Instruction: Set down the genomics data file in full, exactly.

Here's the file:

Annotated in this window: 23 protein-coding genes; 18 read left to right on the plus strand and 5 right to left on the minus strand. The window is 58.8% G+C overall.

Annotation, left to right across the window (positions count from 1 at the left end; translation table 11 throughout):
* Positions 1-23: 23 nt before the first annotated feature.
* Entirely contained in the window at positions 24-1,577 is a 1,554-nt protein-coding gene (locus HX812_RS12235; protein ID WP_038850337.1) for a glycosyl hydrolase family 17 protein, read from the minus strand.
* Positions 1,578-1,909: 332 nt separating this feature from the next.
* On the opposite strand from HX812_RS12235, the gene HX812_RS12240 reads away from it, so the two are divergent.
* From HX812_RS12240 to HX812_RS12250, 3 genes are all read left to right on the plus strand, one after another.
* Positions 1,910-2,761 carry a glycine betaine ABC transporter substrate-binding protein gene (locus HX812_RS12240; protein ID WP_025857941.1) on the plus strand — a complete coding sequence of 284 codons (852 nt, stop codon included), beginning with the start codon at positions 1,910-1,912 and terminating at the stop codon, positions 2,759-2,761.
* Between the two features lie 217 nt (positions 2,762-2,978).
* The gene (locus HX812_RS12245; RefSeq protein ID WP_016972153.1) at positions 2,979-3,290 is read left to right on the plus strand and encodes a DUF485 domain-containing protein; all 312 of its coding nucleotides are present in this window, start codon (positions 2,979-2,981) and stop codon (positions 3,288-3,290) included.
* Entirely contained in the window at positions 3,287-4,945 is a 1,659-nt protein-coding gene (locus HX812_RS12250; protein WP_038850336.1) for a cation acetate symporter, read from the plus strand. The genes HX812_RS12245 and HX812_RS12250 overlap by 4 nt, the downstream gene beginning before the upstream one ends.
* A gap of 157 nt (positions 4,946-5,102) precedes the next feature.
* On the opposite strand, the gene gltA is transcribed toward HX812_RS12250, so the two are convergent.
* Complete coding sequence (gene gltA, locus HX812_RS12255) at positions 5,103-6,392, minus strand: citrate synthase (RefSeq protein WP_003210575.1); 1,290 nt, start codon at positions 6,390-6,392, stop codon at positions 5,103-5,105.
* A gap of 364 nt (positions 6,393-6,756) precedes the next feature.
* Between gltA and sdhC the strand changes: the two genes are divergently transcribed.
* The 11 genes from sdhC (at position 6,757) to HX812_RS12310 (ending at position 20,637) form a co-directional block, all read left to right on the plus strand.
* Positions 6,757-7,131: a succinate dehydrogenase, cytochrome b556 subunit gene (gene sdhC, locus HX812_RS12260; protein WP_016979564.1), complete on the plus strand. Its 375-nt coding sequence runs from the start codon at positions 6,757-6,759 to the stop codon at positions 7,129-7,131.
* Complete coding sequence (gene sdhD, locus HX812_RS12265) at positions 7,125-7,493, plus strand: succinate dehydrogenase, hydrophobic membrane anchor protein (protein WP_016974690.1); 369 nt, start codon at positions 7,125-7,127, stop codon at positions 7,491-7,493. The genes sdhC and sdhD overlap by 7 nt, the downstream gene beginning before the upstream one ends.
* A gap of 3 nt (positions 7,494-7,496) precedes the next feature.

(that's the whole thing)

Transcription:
Annotated in this window: 23 protein-coding genes; 18 read left to right on the plus strand and 5 right to left on the minus strand. The window is 58.8% G+C overall.

Annotation, left to right across the window (positions count from 1 at the left end; translation table 11 throughout):
* Positions 1-23: 23 nt before the first annotated feature.
* Entirely contained in the window at positions 24-1,577 is a 1,554-nt protein-coding gene (locus HX812_RS12235; protein ID WP_038850337.1) for a glycosyl hydrolase family 17 protein, read from the minus strand.
* Positions 1,578-1,909: 332 nt separating this feature from the next.
* On the opposite strand from HX812_RS12235, the gene HX812_RS12240 reads away from it, so the two are divergent.
* From HX812_RS12240 to HX812_RS12250, 3 genes are all read left to right on the plus strand, one after another.
* Positions 1,910-2,761 carry a glycine betaine ABC transporter substrate-binding protein gene (locus HX812_RS12240; protein ID WP_025857941.1) on the plus strand — a complete coding sequence of 284 codons (852 nt, stop codon included), beginning with the start codon at positions 1,910-1,912 and terminating at the stop codon, positions 2,759-2,761.
* Between the two features lie 217 nt (positions 2,762-2,978).
* The gene (locus HX812_RS12245; RefSeq protein ID WP_016972153.1) at positions 2,979-3,290 is read left to right on the plus strand and encodes a DUF485 domain-containing protein; all 312 of its coding nucleotides are present in this window, start codon (positions 2,979-2,981) and stop codon (positions 3,288-3,290) included.
* Entirely contained in the window at positions 3,287-4,945 is a 1,659-nt protein-coding gene (locus HX812_RS12250; protein WP_038850336.1) for a cation acetate symporter, read from the plus strand. The genes HX812_RS12245 and HX812_RS12250 overlap by 4 nt, the downstream gene beginning before the upstream one ends.
* A gap of 157 nt (positions 4,946-5,102) precedes the next feature.
* On the opposite strand, the gene gltA is transcribed toward HX812_RS12250, so the two are convergent.
* Complete coding sequence (gene gltA, locus HX812_RS12255) at positions 5,103-6,392, minus strand: citrate synthase (RefSeq protein WP_003210575.1); 1,290 nt, start codon at positions 6,390-6,392, stop codon at positions 5,103-5,105.
* A gap of 364 nt (positions 6,393-6,756) precedes the next feature.
* Between gltA and sdhC the strand changes: the two genes are divergently transcribed.
* The 11 genes from sdhC (at position 6,757) to HX812_RS12310 (ending at position 20,637) form a co-directional block, all read left to right on the plus strand.
* Positions 6,757-7,131: a succinate dehydrogenase, cytochrome b556 subunit gene (gene sdhC, locus HX812_RS12260; protein WP_016979564.1), complete on the plus strand. Its 375-nt coding sequence runs from the start codon at positions 6,757-6,759 to the stop codon at positions 7,129-7,131.
* Complete coding sequence (gene sdhD, locus HX812_RS12265) at positions 7,125-7,493, plus strand: succinate dehydrogenase, hydrophobic membrane anchor protein (protein WP_016974690.1); 369 nt, start codon at positions 7,125-7,127, stop codon at positions 7,491-7,493. The genes sdhC and sdhD overlap by 7 nt, the downstream gene beginning before the upstream one ends.
* A gap of 3 nt (positions 7,494-7,496) precedes the next feature.